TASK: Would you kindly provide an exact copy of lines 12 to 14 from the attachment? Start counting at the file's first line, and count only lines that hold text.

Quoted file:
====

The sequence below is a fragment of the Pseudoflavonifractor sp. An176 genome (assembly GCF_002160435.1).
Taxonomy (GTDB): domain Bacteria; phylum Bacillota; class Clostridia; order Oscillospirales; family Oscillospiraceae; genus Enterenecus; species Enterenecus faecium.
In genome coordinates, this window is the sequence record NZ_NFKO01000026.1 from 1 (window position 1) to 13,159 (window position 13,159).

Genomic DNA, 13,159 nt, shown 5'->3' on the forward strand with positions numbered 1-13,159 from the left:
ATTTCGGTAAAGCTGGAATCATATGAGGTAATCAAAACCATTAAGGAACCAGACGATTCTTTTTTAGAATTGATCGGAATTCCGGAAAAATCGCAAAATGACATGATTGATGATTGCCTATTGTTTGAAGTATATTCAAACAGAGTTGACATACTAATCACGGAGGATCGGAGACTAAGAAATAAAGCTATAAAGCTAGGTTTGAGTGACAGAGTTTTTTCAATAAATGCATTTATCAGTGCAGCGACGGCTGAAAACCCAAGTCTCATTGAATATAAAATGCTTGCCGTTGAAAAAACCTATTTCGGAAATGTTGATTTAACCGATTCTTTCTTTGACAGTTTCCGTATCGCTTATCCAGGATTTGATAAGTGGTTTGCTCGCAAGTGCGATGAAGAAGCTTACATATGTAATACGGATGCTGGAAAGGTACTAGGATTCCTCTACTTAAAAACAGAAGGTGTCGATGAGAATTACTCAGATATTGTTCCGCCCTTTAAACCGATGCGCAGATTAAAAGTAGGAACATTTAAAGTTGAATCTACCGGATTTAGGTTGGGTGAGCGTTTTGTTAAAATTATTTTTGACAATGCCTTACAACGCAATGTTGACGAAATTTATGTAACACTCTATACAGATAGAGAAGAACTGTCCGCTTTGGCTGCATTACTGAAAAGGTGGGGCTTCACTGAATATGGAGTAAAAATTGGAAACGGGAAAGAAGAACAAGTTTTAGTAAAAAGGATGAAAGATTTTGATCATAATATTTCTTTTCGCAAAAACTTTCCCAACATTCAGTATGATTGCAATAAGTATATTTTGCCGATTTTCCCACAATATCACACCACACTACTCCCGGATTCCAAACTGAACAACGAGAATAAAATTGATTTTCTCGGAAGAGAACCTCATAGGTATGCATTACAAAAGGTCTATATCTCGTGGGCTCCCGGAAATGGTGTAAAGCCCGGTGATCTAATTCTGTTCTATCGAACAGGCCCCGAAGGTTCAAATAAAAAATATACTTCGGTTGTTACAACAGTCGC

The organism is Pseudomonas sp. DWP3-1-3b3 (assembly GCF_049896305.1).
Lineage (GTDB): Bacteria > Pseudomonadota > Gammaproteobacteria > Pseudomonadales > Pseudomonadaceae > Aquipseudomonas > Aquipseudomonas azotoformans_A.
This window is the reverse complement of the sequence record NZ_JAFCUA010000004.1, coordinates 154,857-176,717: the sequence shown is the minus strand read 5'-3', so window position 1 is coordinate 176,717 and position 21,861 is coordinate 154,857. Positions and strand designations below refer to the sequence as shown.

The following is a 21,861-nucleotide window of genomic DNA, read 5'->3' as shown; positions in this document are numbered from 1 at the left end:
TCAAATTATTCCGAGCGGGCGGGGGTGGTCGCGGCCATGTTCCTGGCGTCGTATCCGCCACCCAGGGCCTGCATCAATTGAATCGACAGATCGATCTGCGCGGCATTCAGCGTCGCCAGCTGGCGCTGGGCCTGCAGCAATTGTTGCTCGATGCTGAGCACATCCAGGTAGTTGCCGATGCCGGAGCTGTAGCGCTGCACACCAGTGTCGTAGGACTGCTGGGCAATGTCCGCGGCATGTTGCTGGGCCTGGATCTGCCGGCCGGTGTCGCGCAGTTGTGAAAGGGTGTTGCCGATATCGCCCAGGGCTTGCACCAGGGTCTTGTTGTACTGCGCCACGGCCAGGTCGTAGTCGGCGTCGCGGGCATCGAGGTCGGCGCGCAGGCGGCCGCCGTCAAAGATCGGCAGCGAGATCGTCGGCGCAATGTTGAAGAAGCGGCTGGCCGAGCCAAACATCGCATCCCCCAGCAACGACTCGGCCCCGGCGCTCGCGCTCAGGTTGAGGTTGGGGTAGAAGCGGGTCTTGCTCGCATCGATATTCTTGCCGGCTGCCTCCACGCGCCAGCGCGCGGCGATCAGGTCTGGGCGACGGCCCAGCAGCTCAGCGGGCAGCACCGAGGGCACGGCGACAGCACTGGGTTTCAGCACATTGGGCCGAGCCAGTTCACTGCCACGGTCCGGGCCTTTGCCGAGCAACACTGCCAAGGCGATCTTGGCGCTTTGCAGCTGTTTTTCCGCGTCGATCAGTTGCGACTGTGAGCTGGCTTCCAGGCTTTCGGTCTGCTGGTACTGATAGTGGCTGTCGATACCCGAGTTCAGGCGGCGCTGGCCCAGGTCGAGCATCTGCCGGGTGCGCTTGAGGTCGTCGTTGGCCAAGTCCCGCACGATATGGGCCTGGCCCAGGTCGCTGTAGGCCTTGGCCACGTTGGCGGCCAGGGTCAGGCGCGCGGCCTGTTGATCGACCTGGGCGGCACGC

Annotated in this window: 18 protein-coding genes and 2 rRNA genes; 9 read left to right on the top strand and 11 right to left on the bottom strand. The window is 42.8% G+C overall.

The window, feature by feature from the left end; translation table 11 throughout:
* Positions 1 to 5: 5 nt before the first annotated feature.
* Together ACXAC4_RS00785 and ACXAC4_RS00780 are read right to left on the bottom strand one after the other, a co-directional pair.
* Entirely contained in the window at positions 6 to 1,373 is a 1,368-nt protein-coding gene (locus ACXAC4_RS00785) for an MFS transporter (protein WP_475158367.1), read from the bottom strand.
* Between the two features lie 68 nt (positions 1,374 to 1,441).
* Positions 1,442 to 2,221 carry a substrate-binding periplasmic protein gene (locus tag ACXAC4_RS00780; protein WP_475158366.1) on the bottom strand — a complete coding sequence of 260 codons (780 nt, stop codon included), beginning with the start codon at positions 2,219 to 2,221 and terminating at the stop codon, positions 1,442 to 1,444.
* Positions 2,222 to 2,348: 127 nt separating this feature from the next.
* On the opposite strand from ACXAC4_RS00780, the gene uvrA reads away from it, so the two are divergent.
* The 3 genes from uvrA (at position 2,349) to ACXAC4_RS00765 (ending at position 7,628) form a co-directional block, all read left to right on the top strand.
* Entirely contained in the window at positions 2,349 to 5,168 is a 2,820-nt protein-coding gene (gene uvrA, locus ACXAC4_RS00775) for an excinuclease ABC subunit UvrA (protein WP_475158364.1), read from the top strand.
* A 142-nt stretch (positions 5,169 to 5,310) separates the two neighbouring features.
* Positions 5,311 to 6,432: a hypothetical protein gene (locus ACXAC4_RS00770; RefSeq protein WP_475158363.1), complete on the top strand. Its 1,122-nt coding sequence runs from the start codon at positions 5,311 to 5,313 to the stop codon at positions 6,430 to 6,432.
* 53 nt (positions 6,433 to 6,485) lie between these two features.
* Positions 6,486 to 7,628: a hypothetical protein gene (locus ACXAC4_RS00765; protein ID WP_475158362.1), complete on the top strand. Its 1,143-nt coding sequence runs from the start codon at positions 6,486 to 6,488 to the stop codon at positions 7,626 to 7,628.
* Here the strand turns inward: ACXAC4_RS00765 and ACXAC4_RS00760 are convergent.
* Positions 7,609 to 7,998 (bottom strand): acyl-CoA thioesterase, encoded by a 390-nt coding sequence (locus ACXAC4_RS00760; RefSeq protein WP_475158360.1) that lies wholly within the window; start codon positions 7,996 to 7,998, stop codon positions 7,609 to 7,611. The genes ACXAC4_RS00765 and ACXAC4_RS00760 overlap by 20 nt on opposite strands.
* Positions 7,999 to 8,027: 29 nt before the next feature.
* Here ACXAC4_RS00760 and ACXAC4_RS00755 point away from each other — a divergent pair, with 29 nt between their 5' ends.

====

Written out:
The window, feature by feature from the left end; translation table 11 throughout:
* Positions 1 to 5: 5 nt before the first annotated feature.
* Together ACXAC4_RS00785 and ACXAC4_RS00780 are read right to left on the bottom strand one after the other, a co-directional pair.